You’re Flying IFR To An Airport With No Instrument Approach. Now What?

Have you ever filed IFR to a destination with no instrument approach? Here’s what you need to do before you take off…

Filing IFR To VFR Airports

You’re planning to fly your single-engine Cirrus SR22 from Denver’s Centennial Airport (KAPA) to the Hoxie-Sheridan County Airport (1F5), Kansas, under IFR. Snow showers along your route prevent you from flying VFR and you see that many airports between KAPA and 1F5 are reporting IFR or MVFR conditions. There’s another problem. Your destination doesn’t have an instrument approach and clouds in the area are overcast at 2,000 to 3,000 feet above the airport. Can you still attempt a flight to 1F5? Of course!


Boldmethod / SkyVector

While you’re almost never taught in training how to file IFR to an airport with no instrument approach, pilots do it all the time. If you fly to non-towered airports in rural areas, you’ll face this problem all the time. And if you’re flying to an unmarked airstrip, did you know you can even file IFR to a lat/long position?

There are a few extra planning steps you’ll need to make before you take off, considering you likely won’t have a useable TAF/METAR for weather or an approach procedure for arrival.



What’s The Weather?

First things first, you’ll need to know if the weather is good enough to land under VFR at your destination. Because there’s not an instrument approach, you’ll need the clouds to be higher than the MIA, or the Minimum IFR Altitude for the area.

If there’s an airport reporting weather nearby, use the METAR/TAF to analyze local conditions. Unfortunately for 1F5, the closest weather stations are 24 and 28 miles away, at KOEL and KHLC. That’s a little too far away to accurately analyze weather conditions.



So what’s next? The FAA recently ended publishing textual Area Forecasts. Instead, use the Aviation Weather Center’s Graphical Forecast for Aviation (GFA). Using this tool, you can type in your route from KAPA to 1F5 as “KAPA.1F5”

The GFA allows you to analyze current and forecasted precipitation, cloud top/base reports, ceiling, visibility, and more around the entire United States. Below, you’ll see that the current forecast visibility is between 2-3 miles around 1F5.


Boldmethod / AWC

Ceilings appear to be just over 2,000 feet above the airport, so let’s say 2,500 feet. That’s about 5,300 feet MSL (2,500′ cloud bases + 2,733′ airport elevation = 5,233′ MSL, rounded to 5,300′ MSL).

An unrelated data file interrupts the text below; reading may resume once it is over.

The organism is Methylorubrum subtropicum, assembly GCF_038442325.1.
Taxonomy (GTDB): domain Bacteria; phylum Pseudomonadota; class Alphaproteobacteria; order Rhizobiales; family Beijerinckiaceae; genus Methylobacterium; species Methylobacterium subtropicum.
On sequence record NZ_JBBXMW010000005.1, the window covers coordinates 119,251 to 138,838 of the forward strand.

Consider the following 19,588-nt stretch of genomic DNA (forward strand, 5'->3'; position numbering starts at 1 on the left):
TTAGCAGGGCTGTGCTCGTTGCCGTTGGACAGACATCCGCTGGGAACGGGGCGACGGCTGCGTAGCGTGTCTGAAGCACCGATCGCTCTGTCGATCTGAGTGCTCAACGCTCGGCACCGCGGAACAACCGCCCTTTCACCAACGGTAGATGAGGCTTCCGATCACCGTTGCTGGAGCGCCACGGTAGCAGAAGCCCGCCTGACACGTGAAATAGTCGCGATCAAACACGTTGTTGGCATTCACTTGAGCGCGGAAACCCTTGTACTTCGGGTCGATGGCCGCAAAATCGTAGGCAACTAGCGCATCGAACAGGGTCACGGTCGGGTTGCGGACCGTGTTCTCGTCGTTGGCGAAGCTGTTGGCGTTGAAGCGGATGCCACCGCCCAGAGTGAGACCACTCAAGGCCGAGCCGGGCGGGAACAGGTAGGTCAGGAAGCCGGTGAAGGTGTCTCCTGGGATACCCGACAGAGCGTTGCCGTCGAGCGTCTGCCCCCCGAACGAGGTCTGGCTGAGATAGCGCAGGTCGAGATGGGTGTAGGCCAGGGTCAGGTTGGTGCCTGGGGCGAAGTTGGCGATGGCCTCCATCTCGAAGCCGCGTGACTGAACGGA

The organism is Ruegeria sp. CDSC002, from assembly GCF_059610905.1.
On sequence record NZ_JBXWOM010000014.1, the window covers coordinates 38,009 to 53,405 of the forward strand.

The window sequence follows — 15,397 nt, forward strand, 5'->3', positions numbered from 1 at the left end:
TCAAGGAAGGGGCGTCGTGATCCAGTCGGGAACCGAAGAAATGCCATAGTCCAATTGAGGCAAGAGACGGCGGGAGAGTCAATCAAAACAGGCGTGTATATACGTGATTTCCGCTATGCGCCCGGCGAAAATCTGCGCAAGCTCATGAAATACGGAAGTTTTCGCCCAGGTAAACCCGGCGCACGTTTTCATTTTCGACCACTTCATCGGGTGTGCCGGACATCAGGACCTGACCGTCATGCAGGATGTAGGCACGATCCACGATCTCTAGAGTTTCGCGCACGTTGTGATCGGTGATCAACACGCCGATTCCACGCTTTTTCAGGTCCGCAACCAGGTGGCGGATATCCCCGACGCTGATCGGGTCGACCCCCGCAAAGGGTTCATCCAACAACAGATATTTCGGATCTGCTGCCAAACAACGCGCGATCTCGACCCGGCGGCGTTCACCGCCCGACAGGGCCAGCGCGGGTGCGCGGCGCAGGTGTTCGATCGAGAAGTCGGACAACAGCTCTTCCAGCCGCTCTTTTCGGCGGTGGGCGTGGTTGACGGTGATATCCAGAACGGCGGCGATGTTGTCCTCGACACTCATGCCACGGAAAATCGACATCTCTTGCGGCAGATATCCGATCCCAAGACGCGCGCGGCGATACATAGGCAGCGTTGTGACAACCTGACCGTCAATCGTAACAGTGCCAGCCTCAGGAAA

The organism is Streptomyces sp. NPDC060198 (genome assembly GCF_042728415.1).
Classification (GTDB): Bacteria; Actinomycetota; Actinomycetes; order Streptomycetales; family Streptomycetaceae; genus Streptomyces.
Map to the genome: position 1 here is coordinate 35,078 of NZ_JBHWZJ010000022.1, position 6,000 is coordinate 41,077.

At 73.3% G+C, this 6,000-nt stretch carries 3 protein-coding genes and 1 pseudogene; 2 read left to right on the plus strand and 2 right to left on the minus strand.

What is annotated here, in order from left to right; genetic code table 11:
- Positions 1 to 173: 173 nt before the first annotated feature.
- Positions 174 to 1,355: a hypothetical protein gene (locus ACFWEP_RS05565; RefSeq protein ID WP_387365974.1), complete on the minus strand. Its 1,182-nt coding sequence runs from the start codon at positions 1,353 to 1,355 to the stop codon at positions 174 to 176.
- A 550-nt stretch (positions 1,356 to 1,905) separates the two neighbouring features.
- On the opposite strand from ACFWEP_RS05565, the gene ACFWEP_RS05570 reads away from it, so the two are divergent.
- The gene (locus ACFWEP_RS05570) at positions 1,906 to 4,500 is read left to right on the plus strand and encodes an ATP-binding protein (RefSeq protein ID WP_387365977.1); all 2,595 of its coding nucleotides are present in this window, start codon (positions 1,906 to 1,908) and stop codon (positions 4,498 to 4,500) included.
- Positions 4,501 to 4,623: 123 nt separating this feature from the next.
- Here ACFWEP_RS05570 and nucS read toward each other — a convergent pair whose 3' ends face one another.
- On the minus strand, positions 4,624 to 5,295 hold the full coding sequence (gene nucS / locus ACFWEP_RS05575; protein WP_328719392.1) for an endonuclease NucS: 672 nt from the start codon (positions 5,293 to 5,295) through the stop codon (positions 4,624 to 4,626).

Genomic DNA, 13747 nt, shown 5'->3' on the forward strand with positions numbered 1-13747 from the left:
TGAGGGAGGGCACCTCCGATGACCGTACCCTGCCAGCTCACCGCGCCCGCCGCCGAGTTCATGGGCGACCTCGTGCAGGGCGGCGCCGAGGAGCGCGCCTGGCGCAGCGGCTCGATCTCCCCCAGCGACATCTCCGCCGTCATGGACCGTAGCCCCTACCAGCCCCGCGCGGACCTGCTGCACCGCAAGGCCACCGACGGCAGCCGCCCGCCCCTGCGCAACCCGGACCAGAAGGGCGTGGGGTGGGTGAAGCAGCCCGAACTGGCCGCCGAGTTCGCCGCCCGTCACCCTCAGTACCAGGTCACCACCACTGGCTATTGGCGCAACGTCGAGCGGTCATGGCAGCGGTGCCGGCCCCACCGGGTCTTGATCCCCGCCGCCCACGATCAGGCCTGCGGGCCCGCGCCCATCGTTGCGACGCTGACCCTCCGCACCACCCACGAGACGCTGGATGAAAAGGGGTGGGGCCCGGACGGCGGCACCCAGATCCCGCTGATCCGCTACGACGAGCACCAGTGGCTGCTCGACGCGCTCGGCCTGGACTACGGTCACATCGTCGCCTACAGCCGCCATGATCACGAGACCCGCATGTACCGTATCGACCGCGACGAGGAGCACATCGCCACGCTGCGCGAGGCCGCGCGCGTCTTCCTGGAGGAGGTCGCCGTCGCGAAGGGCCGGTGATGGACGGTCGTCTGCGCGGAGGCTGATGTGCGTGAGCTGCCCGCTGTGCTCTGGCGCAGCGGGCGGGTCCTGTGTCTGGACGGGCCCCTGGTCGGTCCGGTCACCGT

Boldmethod / AWC

Keep in mind, the weather seems to be just outside of the airport and on-field conditions could be vastly different. While the GFA is a great planning tool, you shouldn’t rely on every numerical value it provides because the forecasts cover huge areas of weather and land. Use the GFA as a planning tool for broad weather interpretations.

Now, Let’s Find The “Minimum Instrument Altitude”

In order to land at 1F5, you’ll need the clouds to be higher than the Minimum Instrument Altitude (MIA) for the area. Once you break out of the clouds and have the field in-sight, you can cancel IFR and proceed with a visual approach.

Let’s start with the easiest minimum instrument altitude for your area, the “Off-Route Obstruction Clearance Altitude” (OROCA). Take a look at your Low, IFR Enroute Chart. Over 1F5, the OROCA is 4,900 feet MSL. That’s great news for your flight! You’ve already predicted that the clouds will be somewhere around 5,300 feet MSL. If the current conditions hold, you should be able to break out of the clouds under IFR, spot 1F5, and land.



In this case, the OROCA for the area was low enough for you to break out of the clouds. But what if the OROCA isn’t low enough? Keep in mind, OROCAs take into account obstructions across an entire quadrant on your IFR enroute chart, so an obstacle 25 miles away could skyrocket the minimum altitude by thousands of feet.

You have another option, called the Minimum Vectoring Altitude (MVA). An MVA is the lowest altitude that ATC can vector you around a particular section of airspace. Approach and Center controllers can divide their scopes into small sections of airspace, separating obstacles and terrain from areas with lower vectoring altitudes. When radar coverage is available from an approach or center facility, MVAs are a great way to get as low as possible over a VFR airport. But unfortunately, MVAs aren’t published on your IFR charts.



You can, however, find MVAs published online. Click here for FAA MVAs and MIAs. Keep in mind, these drawings aren’t easy to decipher and unless you’re an ATC controller, and figuring out where an airport is located on an MVA chart might be tough.

Having Trouble With Planning? Ask ATC

If you can’t figure out the MVA over an airport, the easiest way is by asking ATC “What’s the MVA over XXX?” You could do this on the radio with approach or center control, or call the ATC facility on the phone as you plan your flight.

The Catch: You Must File An Alternate

If you file an IFR flight plan to an airport with no instrument approach, you must have an alternate filed, even if the weather is completely clear. (FAR 91.169) In addition, your alternate must either have an instrument approach (use your standard alternate minimum requirements) or have weather allowing descent from the MIA to a landing under VFR.

alternate mins

Another Option: Descend To A Nearby IFR Airport

If you’re flying to an airport with no instrument approach and the clouds are low, check to see what instrument approaches are available at nearby airports. You can descend below the clouds while approaching another airport, break out of the clouds, land, and cancel IFR.

Then take off, maintaining VFR under the clouds to your nearby destination if conditions are safe and you feel comfortable. Alternatively, use a lower MVA nearby to break out of the clouds, descend, cancel IFR, and make visual contact with your destination.